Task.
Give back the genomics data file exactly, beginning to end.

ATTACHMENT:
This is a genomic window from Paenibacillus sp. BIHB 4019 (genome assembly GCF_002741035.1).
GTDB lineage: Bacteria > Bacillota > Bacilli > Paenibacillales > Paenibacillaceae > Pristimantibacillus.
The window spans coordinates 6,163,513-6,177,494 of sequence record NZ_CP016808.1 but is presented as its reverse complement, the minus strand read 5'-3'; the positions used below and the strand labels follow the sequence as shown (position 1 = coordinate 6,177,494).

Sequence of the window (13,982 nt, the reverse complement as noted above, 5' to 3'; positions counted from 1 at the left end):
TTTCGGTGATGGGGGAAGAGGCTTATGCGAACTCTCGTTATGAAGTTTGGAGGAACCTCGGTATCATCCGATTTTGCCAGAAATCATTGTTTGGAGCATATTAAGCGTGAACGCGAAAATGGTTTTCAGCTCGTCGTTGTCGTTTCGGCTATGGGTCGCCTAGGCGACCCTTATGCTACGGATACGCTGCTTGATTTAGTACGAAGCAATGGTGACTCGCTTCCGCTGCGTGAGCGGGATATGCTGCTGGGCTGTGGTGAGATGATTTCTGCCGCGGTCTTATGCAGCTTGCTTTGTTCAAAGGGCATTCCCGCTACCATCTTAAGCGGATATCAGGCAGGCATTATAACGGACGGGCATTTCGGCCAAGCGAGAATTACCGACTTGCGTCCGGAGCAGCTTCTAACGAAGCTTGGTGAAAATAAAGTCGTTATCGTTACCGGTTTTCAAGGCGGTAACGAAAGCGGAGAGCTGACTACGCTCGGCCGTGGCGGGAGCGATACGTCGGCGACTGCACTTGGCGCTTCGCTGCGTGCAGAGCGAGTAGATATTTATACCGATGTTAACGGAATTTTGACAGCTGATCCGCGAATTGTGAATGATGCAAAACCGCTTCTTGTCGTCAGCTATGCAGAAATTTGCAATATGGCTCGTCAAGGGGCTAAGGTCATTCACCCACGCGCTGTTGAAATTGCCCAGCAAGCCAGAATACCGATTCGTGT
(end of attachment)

This is a genomic window from Paenibacillus sp. BIHB 4019 (genome assembly GCF_002741035.1).
GTDB lineage: Bacteria > Bacillota > Bacilli > Paenibacillales > Paenibacillaceae > Pristimantibacillus.
The window spans coordinates 6,163,513-6,177,494 of sequence record NZ_CP016808.1 but is presented as its reverse complement, the minus strand read 5'-3'; the positions used below and the strand labels follow the sequence as shown (position 1 = coordinate 6,177,494).

Sequence of the window (13,982 nt, the reverse complement as noted above, 5' to 3'; positions counted from 1 at the left end):
TTTCGGTGATGGGGGAAGAGGCTTATGCGAACTCTCGTTATGAAGTTTGGAGGAACCTCGGTATCATCCGATTTTGCCAGAAATCATTGTTTGGAGCATATTAAGCGTGAACGCGAAAATGGTTTTCAGCTCGTCGTTGTCGTTTCGGCTATGGGTCGCCTAGGCGACCCTTATGCTACGGATACGCTGCTTGATTTAGTACGAAGCAATGGTGACTCGCTTCCGCTGCGTGAGCGGGATATGCTGCTGGGCTGTGGTGAGATGATTTCTGCCGCGGTCTTATGCAGCTTGCTTTGTTCAAAGGGCATTCCCGCTACCATCTTAAGCGGATATCAGGCAGGCATTATAACGGACGGGCATTTCGGCCAAGCGAGAATTACCGACTTGCGTCCGGAGCAGCTTCTAACGAAGCTTGGTGAAAATAAAGTCGTTATCGTTACCGGTTTTCAAGGCGGTAACGAAAGCGGAGAGCTGACTACGCTCGGCCGTGGCGGGAGCGATACGTCGGCGACTGCACTTGGCGCTTCGCTGCGTGCAGAGCGAGTAGATATTTATACCGATGTTAACGGAATTTTGACAGCTGATCCGCGAATTGTGAATGATGCAAAACCGCTTCTTGTCGTCAGCTATGCAGAAATTTGCAATATGGCTCGTCAAGGGGCTAAGGTCATTCACCCACGCGCTGTTGAAATTGCCCAGCAAGCCAGAATACCGATTCGTGT